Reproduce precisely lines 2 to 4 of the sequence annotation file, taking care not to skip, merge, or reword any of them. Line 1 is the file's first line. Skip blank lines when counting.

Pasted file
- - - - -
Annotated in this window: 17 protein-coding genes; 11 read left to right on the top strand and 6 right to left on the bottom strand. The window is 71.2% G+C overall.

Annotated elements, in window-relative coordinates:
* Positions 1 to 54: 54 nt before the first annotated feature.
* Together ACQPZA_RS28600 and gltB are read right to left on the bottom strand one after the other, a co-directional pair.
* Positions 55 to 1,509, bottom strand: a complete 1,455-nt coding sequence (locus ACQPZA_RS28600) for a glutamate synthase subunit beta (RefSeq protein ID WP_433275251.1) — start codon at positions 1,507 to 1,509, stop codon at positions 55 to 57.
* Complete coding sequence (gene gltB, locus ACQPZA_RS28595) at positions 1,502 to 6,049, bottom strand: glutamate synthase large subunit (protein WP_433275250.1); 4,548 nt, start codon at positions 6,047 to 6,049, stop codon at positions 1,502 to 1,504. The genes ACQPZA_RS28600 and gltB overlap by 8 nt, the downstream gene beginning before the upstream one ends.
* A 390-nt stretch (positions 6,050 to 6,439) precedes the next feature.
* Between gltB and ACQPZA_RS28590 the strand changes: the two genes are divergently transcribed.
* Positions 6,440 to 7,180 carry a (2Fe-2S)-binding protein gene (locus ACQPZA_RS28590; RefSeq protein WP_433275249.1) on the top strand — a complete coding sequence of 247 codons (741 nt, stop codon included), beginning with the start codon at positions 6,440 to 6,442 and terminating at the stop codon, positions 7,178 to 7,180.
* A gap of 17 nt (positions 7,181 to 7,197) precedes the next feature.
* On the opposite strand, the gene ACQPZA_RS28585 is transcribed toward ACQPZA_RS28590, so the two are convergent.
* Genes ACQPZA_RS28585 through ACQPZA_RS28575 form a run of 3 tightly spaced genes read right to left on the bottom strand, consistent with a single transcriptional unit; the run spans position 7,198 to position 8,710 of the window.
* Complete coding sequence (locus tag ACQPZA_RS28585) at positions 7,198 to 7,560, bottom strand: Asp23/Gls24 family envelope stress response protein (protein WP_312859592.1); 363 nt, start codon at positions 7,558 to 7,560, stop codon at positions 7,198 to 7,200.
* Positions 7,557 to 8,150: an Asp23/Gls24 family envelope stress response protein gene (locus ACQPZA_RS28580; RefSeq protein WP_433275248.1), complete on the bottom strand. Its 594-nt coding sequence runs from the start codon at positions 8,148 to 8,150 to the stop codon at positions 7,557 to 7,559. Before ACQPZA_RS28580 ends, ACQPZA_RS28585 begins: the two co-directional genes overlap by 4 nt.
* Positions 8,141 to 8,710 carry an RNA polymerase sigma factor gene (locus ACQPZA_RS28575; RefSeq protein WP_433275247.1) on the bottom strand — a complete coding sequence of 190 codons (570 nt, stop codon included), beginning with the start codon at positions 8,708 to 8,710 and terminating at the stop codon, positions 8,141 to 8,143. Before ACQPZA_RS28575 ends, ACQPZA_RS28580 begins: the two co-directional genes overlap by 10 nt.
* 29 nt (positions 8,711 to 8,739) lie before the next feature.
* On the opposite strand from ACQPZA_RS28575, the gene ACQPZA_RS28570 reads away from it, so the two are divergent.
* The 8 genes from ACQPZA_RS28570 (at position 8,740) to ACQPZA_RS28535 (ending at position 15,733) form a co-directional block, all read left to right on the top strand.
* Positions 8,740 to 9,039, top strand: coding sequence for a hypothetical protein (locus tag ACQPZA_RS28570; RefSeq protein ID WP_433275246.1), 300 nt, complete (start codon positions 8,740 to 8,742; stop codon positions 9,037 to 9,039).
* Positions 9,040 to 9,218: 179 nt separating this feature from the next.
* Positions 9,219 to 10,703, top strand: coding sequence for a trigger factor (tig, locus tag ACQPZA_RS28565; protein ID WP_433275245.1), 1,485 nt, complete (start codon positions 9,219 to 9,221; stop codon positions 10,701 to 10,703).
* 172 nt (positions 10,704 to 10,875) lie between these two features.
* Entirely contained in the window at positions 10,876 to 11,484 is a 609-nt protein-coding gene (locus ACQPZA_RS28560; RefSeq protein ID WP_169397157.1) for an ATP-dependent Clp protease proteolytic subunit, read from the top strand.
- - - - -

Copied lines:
Annotated elements, in window-relative coordinates:
* Positions 1 to 54: 54 nt before the first annotated feature.
* Together ACQPZA_RS28600 and gltB are read right to left on the bottom strand one after the other, a co-directional pair.